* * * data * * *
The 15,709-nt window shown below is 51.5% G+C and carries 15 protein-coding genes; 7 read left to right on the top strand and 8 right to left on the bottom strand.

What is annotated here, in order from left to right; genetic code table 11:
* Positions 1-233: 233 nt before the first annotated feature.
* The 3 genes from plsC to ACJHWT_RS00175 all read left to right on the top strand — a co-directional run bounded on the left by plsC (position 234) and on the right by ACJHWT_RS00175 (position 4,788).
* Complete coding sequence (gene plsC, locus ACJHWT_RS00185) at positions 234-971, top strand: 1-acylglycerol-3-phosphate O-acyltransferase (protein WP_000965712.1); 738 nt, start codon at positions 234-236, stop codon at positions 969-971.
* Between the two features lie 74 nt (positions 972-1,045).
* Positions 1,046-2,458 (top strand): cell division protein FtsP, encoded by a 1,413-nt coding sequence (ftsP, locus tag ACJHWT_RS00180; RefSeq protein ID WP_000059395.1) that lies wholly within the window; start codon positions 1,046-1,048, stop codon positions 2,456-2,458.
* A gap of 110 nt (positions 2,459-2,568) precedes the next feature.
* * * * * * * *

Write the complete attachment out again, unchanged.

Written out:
The 15,709-nt window shown below is 51.5% G+C and carries 15 protein-coding genes; 7 read left to right on the top strand and 8 right to left on the bottom strand.

What is annotated here, in order from left to right; genetic code table 11:
* Positions 1-233: 233 nt before the first annotated feature.
* The 3 genes from plsC to ACJHWT_RS00175 all read left to right on the top strand — a co-directional run bounded on the left by plsC (position 234) and on the right by ACJHWT_RS00175 (position 4,788).
* Complete coding sequence (gene plsC, locus ACJHWT_RS00185) at positions 234-971, top strand: 1-acylglycerol-3-phosphate O-acyltransferase (protein WP_000965712.1); 738 nt, start codon at positions 234-236, stop codon at positions 969-971.
* Between the two features lie 74 nt (positions 972-1,045).
* Positions 1,046-2,458 (top strand): cell division protein FtsP, encoded by a 1,413-nt coding sequence (ftsP, locus tag ACJHWT_RS00180; RefSeq protein ID WP_000059395.1) that lies wholly within the window; start codon positions 1,046-1,048, stop codon positions 2,456-2,458.
* A gap of 110 nt (positions 2,459-2,568) precedes the next feature.